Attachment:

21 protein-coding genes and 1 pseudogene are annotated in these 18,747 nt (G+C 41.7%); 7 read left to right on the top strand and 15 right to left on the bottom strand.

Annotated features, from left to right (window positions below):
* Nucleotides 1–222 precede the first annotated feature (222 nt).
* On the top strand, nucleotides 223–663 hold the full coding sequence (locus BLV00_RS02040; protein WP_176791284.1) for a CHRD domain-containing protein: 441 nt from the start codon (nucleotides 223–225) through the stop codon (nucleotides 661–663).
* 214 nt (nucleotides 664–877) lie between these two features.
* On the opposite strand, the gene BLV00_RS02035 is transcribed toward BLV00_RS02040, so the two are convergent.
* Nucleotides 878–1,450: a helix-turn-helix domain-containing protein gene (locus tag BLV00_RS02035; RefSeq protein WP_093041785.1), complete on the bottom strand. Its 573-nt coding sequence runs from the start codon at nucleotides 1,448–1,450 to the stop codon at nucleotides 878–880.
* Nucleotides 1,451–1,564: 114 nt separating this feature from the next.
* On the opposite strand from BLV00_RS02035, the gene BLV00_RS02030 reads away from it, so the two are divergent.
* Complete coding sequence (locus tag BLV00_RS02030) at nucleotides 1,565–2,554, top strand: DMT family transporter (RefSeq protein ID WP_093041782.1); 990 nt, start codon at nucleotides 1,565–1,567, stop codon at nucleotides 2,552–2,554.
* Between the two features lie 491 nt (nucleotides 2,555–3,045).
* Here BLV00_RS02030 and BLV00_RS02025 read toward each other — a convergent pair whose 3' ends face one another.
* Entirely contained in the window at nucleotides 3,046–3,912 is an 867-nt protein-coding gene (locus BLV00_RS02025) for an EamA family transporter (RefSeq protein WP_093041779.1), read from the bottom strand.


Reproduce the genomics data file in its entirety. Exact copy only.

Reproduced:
21 protein-coding genes and 1 pseudogene are annotated in these 18,747 nt (G+C 41.7%); 7 read left to right on the top strand and 15 right to left on the bottom strand.

Annotated features, from left to right (window positions below):
* Nucleotides 1–222 precede the first annotated feature (222 nt).
* On the top strand, nucleotides 223–663 hold the full coding sequence (locus BLV00_RS02040; protein WP_176791284.1) for a CHRD domain-containing protein: 441 nt from the start codon (nucleotides 223–225) through the stop codon (nucleotides 661–663).
* 214 nt (nucleotides 664–877) lie between these two features.
* On the opposite strand, the gene BLV00_RS02035 is transcribed toward BLV00_RS02040, so the two are convergent.
* Nucleotides 878–1,450: a helix-turn-helix domain-containing protein gene (locus tag BLV00_RS02035; RefSeq protein WP_093041785.1), complete on the bottom strand. Its 573-nt coding sequence runs from the start codon at nucleotides 1,448–1,450 to the stop codon at nucleotides 878–880.
* Nucleotides 1,451–1,564: 114 nt separating this feature from the next.
* On the opposite strand from BLV00_RS02035, the gene BLV00_RS02030 reads away from it, so the two are divergent.
* Complete coding sequence (locus tag BLV00_RS02030) at nucleotides 1,565–2,554, top strand: DMT family transporter (RefSeq protein ID WP_093041782.1); 990 nt, start codon at nucleotides 1,565–1,567, stop codon at nucleotides 2,552–2,554.
* Between the two features lie 491 nt (nucleotides 2,555–3,045).
* Here BLV00_RS02030 and BLV00_RS02025 read toward each other — a convergent pair whose 3' ends face one another.
* Entirely contained in the window at nucleotides 3,046–3,912 is an 867-nt protein-coding gene (locus BLV00_RS02025) for an EamA family transporter (RefSeq protein WP_093041779.1), read from the bottom strand.